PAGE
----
You’d think J.J. Abrams would be busy riding high on a Star Wars hype wave this week — and he probably is — but apparently a side effect of that hype wave is that now Abrams feels more comfortable admitting to the flaws in his previous films, especially Star Trek: Into Darkness.
Abrams has discussed the reservations he had about Into Darkness before, having told Wired a few months ago: “I remember starting to shoot Super 8 and Star Trek: Into Darkness and feeling like I hadn’t really solved some fundamental story problems.” In a long feature at Buzzfeed, Abrams elaborated further on that sentiment:
I take full responsibility for this — I was encouraging the writers in certain directions, and we were working on the script and putting it together. But by the time we started shooting, and this was literally at the very beginning of the shoot, there were certain things I was unsure of.
Any movie, any story has a fundamental conversation happening during it. There’s a fundamental argument; there’s a central question. And I didn’t have it.
Abrams also echoed the sentiments that his co-writer and producer Damon Lindelof recently shared about their decision to refuse to reveal that Benedict Cumberbatch would be playing Khan in the movie, but much of Abrams’ comments are more focused on his own disappointment about his failure to properly structure and guide the film’s narrative.
I felt like, in a weird way, it was a little bit of a collection of scenes that were written by my friends — brilliantly talented writers — who I somehow misled in trying to do certain things. And yet, I found myself frustrated by my choices, and unable to hang my hat on an undeniable thread of the main story. So then I found myself on that movie basically tap-dancing as well as I could to try and make the sequences as entertaining as possible …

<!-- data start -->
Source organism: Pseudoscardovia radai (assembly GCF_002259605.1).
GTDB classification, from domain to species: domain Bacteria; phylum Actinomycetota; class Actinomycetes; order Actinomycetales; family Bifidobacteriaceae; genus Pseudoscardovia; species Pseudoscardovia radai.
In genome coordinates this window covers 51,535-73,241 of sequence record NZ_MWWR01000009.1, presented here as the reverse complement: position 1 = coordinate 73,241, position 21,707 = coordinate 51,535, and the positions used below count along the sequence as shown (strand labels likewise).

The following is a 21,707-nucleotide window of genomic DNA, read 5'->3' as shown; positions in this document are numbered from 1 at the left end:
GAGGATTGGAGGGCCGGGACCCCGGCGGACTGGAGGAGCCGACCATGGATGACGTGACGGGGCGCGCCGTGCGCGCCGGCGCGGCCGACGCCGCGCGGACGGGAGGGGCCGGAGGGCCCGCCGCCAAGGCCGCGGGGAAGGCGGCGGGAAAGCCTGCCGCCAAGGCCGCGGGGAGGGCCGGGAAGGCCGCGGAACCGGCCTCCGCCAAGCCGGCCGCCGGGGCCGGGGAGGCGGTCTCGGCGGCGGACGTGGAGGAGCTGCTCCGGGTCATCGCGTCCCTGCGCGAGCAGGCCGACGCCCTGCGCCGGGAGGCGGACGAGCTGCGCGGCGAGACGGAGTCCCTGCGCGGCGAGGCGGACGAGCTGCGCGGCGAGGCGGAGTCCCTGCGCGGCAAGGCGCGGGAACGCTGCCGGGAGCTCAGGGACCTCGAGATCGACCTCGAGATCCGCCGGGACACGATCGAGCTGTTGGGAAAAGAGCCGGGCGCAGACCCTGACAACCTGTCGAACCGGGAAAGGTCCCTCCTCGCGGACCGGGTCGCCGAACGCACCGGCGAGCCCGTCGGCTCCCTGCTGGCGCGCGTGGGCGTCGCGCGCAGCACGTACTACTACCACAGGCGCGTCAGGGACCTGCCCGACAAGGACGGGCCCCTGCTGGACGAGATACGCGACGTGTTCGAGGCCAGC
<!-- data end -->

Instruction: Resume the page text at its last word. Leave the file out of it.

I would never say that I don’t think that the movie ended up working. But I feel like it didn’t work as well as it could have had I made some better decisions before we started shooting.
Abrams also discussed The Force Awakens and the intense scrutiny faced by the new actors stepping into the spotlight — and the scrutiny he’ll face as the director of this new chapter for Star Wars. Perhaps the most endearing quote here is one in which he compares the Star Wars franchise to … ice cream.
The first time I ate a Dove Bar, one of those ice cream chocolate bars, it was a religious experience. It was the best thing I had ever had in my life! And I couldn’t believe that a taste like that, an experience like that, could exist in a food product. This was a long time ago, and I remember the experience was earth-shattering.
And the second time I had a Dove Bar — [pause] it was really good! But the first time changed the way I looked at the world, you know what I’m saying?
There’s no way it can be the first and best Star Wars movie. There’s no way it can be as good as what happened.
I can’t believe I’m saying this, but … that seems like a surprisingly apt metaphor. I’m still excited to go eat this particular ice cream bar regardless, though.
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